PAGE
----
Read this: Of Mice & Men’s Aaron Pauley: Why creativity is important for mental health
"A lot of these songs were born from a place of wondering how we'd fit into 2020 and beyond, both as adults in our 30s as well as a band that's a decade into our existence."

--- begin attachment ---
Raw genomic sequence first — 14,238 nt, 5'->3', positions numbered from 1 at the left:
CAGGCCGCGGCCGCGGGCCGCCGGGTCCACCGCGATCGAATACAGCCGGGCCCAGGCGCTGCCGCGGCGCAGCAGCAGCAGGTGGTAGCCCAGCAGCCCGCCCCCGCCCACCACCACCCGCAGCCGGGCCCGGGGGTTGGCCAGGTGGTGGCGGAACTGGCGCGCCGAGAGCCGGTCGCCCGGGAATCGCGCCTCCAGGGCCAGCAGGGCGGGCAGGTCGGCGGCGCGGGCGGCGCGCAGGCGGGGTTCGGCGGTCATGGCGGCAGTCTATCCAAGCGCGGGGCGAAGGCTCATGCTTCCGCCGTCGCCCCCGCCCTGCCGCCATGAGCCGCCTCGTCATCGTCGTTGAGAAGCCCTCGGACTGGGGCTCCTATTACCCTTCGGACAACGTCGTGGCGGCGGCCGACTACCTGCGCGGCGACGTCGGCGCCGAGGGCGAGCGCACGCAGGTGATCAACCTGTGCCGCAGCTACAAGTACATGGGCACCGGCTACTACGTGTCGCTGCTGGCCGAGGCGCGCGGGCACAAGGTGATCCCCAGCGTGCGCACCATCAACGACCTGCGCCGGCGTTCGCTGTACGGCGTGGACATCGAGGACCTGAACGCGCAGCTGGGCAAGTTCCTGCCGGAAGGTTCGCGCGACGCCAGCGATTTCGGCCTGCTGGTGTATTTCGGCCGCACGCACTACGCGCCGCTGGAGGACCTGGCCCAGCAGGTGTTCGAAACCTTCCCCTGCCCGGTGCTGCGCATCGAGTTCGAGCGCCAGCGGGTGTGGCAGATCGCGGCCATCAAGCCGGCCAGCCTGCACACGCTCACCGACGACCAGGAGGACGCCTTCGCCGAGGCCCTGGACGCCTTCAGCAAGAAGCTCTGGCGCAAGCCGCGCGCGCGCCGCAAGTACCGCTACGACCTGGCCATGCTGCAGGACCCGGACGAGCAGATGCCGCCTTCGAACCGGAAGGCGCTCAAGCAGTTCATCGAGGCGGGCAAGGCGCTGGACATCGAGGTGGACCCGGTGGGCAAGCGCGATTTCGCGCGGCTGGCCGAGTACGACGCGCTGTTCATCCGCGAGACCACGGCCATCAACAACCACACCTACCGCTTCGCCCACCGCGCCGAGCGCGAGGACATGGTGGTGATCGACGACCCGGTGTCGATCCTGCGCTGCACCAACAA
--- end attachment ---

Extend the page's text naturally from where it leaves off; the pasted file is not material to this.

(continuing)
Of new tune Obsolete, meanwhile, he adds, "It's a song about questioning how future-proof one is in the grand scheme of things, and acknowledging that maybe we aren't at all. I think we all wonder, to a certain extent, whether or not we'll fit into the future, or how we would, or what that would look like. Obsolescence is very prevalent in our lives. We see how quickly old phones become virtually useless, how quickly fads and trends come and go. It's all too easy to ponder about when you'll become a covered wagon, or a flip phone, or MySpace."